We made those criteria very formal and from there, I asked my department to translate what we are managing to there down into our grants and contributions, and make sure that our funding programs reflected the goals and objectives of what we are managing to through that contribution process.
As well as having a background in intellectual property management, it is also in academic research administration. I understand how to manage a grants and contribution process and said I was not comfortable with ministerial direction all the time in terms of some of the processes, that I would like to move it more toward the minister's direction in terms of the policy outcomes of what the grants and contributions would achieve, and that I would like to move to a call for proposals model.
We changed the process by which people applied for grants through WD. We launched an initiative of $100 million over five years because at the consultation I mentioned. We heard that one of the key determinants of economic growth in Canada for small and innovative business was a start-up capital gap, particularly in prototype development and start up-scale up phase, so we tailored a program specifically for that with very defined criteria.
The point I am trying to make is that took a lot of my time as a minister. It took a lot of time. It was probably one of the most rewarding two years of my professional career, because I felt like I could go to the cabinet table of a G7 country, and then take my policy expertise, but, more importantly, the feedback of a very specific group of people in Canada, that being western Canadian businesses, tailor our grants and contributions programs to ensure that everybody had equal participation, and then make some magic happen.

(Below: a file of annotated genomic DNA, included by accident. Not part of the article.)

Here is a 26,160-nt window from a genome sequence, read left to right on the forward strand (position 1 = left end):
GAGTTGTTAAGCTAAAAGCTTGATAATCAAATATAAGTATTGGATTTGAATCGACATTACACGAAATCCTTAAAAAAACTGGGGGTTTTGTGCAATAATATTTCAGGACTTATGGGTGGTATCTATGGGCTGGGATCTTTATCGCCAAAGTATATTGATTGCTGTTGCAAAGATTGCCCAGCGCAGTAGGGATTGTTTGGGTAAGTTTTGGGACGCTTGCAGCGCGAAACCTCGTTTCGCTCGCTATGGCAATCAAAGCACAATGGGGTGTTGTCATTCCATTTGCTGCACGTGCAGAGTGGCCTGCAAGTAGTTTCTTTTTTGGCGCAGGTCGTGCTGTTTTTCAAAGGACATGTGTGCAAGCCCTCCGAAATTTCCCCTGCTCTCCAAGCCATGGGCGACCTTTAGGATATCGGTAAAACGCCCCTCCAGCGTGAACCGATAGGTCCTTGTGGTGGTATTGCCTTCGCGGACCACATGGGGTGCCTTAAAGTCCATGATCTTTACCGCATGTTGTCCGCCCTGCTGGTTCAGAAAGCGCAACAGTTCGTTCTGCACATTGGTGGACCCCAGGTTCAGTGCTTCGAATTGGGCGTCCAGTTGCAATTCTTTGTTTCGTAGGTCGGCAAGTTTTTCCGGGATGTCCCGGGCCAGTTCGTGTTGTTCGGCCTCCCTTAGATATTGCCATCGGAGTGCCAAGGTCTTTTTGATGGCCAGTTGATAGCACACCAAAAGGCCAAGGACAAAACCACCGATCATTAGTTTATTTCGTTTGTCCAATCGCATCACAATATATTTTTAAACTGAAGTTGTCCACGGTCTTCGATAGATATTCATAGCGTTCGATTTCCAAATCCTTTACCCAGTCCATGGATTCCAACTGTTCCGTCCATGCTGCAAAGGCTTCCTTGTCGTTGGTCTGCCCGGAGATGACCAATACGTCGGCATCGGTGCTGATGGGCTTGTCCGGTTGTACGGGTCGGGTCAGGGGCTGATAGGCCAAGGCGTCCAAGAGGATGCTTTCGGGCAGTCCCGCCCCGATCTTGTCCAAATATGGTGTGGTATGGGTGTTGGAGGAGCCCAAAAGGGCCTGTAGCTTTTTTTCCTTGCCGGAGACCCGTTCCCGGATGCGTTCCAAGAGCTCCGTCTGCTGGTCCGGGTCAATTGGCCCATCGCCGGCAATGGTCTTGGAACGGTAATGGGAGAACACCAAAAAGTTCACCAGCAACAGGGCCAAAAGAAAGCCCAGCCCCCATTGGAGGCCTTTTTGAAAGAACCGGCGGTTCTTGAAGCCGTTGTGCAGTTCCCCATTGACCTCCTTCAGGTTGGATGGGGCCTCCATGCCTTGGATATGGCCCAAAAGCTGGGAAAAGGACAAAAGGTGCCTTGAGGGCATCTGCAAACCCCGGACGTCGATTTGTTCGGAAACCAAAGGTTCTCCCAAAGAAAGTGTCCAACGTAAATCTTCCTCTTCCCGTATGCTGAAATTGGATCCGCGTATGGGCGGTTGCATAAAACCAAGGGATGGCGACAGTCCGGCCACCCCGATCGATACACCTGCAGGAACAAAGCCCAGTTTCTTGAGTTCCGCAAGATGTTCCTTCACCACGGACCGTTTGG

Now, three or four years after that process, we are starting to see the results. Jobs are being created through intellectual property being commercialized and retained in western Canada. There are innovative skills training programs with first nations communities in a wide variety of sectors. These metrics that are now reported through the departmental report are a result of the fact that this economic development agency had a minister who was providing political will through the bureaucracy and the outcomes of the grants and contributions process.
That might not sound very romantic, but that is really the job of a minister. Some people think the job is photo ops or swanning around, but really, it is saying, “As an executive member of the government, I have a political mandate to fulfill.” It is taking that mandate and working with public servants to ensure that political will comes to fruition through process, procedure, and a lot of hard work. Sometimes ministers have to bring their bureaucracy onside with them. Sometimes it is a bit of a struggle. Sometimes they have to bring stakeholders on board with them and flesh out that mandate a bit.
The point I am trying to make is that it takes work and it takes time. If we are going to have economic development agencies, we need to have someone who is willing to be the fulcrum of that particular work to work with the bureaucracy. Bill C-24 would eliminate that relationship. It would eliminate the relationship between a minister and the bureaucracy and the relationship with the stakeholders in the community. It would centralize it.